Everyone involved in Dr. Seuss’ The Lorax, from co-directors Chris Renaud and Kyle Balda to the Universal Pictures marketing division, has been faced with a tricky balancing act. On one hand, there’s the need to remain true to the spirit of Seuss’ anti-consumerist work, his most earnestly activist effort. On the other, there’s the requisite allegiance to 3D animated family movie standards and the obligatory corporate tie-ins that come with promoting such an effort. If you’ve been paying attention, you’ve seen Seuss’ mystical mustachioed creation across the advertisement spectrum lately, in everything from IHOP ads to printer spots and Mazda car commercials. Sure, Universal has made a point of pursuing advertising partners with “green” tie-ins/messages, or so they claim, but the Lorax’s ubiquitous commercial presence leaves the sort of rotten taste that only comes with the betrayal of a sacrosanct legacy.
Fortunately, the film itself fares better. It’s a pleasant, minor-key affair that gives appropriate attention and weight to the important environmentalist message. The picture asks that its young viewers sit up and take notice of the world around them; it demands that they put down the video games, learn to care about nature and seek to preserve it.
The urgency behind that theme drives the story, set in the world of Thneed-Ville, a labyrinthine maximalist town birthed by consumerism and defined by commercialism. There are no real parks or trees here; only turf and blow-up facsimiles. Fresh air is bottled and sold by the villainous O’Hare (Rob Riggle), who keeps the Thneed-Ville residents shuttered away from the outside world. Yet precocious 12-year-old Ted (Zac Efron) escapes from the plastic prison, driven by his girl crush Audrey’s (Taylor Swift) desire to be given a genuine, living tree. Making his way through the desolate, apocalyptic landscape outside Thneed-Ville, Ted finds the Once-ler (Ed Helms), an old man who tells him the story of the Lorax (Danny DeVito), protector of the forest, and the ways unchecked greed led to the tragic destruction of the trees.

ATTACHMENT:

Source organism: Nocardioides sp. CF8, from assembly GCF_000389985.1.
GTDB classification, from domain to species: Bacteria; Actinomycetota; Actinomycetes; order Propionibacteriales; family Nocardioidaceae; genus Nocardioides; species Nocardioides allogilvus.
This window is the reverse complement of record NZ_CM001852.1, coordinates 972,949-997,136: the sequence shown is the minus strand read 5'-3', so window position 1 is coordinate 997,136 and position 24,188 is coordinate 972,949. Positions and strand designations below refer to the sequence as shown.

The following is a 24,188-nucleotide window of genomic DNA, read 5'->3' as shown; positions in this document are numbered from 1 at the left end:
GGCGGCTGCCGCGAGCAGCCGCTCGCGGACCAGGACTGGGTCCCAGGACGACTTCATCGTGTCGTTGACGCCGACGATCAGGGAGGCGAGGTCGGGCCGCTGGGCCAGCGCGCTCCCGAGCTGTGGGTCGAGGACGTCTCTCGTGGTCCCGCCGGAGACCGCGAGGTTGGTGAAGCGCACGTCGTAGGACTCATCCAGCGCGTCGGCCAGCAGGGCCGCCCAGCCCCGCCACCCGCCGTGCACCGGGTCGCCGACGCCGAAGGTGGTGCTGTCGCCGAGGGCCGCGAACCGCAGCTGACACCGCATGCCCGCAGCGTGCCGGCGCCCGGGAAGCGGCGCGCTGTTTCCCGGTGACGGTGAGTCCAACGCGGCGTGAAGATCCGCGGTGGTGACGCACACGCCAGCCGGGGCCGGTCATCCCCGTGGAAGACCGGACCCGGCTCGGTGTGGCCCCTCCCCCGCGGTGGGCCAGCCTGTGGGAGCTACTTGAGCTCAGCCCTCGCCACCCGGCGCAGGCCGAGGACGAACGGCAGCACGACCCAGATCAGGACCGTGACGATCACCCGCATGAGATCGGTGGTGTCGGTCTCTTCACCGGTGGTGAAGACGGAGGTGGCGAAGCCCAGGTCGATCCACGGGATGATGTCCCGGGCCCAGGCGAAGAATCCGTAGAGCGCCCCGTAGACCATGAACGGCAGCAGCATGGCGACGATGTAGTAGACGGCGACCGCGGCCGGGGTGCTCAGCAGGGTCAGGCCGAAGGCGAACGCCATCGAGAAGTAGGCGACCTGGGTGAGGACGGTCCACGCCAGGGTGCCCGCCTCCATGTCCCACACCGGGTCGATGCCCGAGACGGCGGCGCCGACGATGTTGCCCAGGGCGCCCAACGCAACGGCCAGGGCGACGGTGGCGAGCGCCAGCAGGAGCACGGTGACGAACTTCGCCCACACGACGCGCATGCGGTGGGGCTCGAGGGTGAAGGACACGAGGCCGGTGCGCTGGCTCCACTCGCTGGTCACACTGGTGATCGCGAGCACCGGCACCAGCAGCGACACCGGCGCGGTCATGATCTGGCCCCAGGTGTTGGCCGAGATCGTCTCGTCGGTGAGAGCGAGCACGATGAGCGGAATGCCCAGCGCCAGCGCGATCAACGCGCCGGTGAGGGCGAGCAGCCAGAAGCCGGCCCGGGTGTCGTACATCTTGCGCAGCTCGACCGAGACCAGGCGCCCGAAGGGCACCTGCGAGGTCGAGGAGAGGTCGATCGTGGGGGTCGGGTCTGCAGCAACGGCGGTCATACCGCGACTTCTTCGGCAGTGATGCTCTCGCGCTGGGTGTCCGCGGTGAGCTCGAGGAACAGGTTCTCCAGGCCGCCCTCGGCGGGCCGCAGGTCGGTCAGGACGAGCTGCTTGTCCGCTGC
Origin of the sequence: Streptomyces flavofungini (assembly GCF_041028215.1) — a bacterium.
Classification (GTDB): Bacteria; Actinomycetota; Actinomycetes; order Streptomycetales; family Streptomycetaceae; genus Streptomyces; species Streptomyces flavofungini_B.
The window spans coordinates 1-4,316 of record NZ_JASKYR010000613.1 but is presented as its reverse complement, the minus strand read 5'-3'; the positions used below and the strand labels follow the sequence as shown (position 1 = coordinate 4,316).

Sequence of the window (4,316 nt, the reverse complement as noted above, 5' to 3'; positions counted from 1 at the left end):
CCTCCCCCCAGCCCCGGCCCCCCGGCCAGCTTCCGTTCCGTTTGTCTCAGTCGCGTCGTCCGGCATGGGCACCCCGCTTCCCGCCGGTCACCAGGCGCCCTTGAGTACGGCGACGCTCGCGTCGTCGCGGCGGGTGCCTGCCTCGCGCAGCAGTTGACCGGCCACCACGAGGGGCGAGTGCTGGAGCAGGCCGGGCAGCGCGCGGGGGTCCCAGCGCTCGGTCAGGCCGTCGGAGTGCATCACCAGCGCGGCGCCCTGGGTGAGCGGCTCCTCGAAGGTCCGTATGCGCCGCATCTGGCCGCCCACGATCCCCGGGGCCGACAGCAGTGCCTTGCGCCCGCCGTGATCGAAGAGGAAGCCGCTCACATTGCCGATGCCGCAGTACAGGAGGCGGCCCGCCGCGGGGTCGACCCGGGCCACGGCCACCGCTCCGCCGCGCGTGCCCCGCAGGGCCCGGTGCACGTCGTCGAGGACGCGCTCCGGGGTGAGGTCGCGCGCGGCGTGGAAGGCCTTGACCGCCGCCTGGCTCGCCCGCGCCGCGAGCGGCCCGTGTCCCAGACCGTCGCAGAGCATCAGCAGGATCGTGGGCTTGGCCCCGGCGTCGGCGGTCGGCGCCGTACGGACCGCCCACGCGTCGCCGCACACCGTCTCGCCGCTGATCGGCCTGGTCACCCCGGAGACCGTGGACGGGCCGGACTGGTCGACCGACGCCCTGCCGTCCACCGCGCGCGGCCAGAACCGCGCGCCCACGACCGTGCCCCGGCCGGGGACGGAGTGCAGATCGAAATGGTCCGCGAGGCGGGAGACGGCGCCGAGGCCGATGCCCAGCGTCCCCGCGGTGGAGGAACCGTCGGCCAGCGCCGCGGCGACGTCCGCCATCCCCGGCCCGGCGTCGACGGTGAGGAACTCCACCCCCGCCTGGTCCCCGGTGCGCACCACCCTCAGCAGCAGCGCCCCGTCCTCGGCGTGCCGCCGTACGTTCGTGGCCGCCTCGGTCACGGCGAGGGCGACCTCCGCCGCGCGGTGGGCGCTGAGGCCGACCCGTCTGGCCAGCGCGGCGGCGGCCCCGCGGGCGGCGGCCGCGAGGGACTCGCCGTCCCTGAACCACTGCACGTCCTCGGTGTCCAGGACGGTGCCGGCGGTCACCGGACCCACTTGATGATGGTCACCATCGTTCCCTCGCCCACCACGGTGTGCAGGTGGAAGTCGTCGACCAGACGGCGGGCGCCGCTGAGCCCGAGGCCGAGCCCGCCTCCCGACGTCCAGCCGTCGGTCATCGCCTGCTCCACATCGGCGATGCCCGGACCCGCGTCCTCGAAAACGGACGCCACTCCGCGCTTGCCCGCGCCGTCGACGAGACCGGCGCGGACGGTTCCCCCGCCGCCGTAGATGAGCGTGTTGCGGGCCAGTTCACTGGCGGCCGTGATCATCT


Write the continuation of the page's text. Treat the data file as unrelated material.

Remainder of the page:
The Lorax runs into some of the same problems that have hampered past feature-length Seuss adaptations (The Cat in the Hat, Horton Hears a Who etc.). Chief among them: the fact that building a feature-length narrative out of these short stories requires a lot of padding. The extra storytelling almost always distracts from the distinct ethereal beauty at the core of Seuss’ books. The solution here is to turn The Lorax into a musical, but the musical numbers are superfluous distractions.
The movie’s at its best when it reconstructs Seuss’ inspired, colorful surrealist style. The picture offers such a loving, moving reproduction of the doctor’s warm images that you almost wish the filmmakers had forgotten about the plot. The visual contrast between the cold, ruined present-day world and the happier time of the trees, populated by the Lorax and his friendly animal friends drives home the message more effectively than anything. You feel the poignant sense of loss that sets in as the Lorax and the animals form a long, sad procession away from their ravaged former home. And that’s what sticks.
The Upside: Dr. Seuss would likely be proud of the movie, which stays true to his environmentalist message, placing it front and center.
The Downside: This doesn’t need to be a musical, and the bastardization of the character in the movie’s marketing has left a very bad taste.
On the Side: Mazdas? Seriously?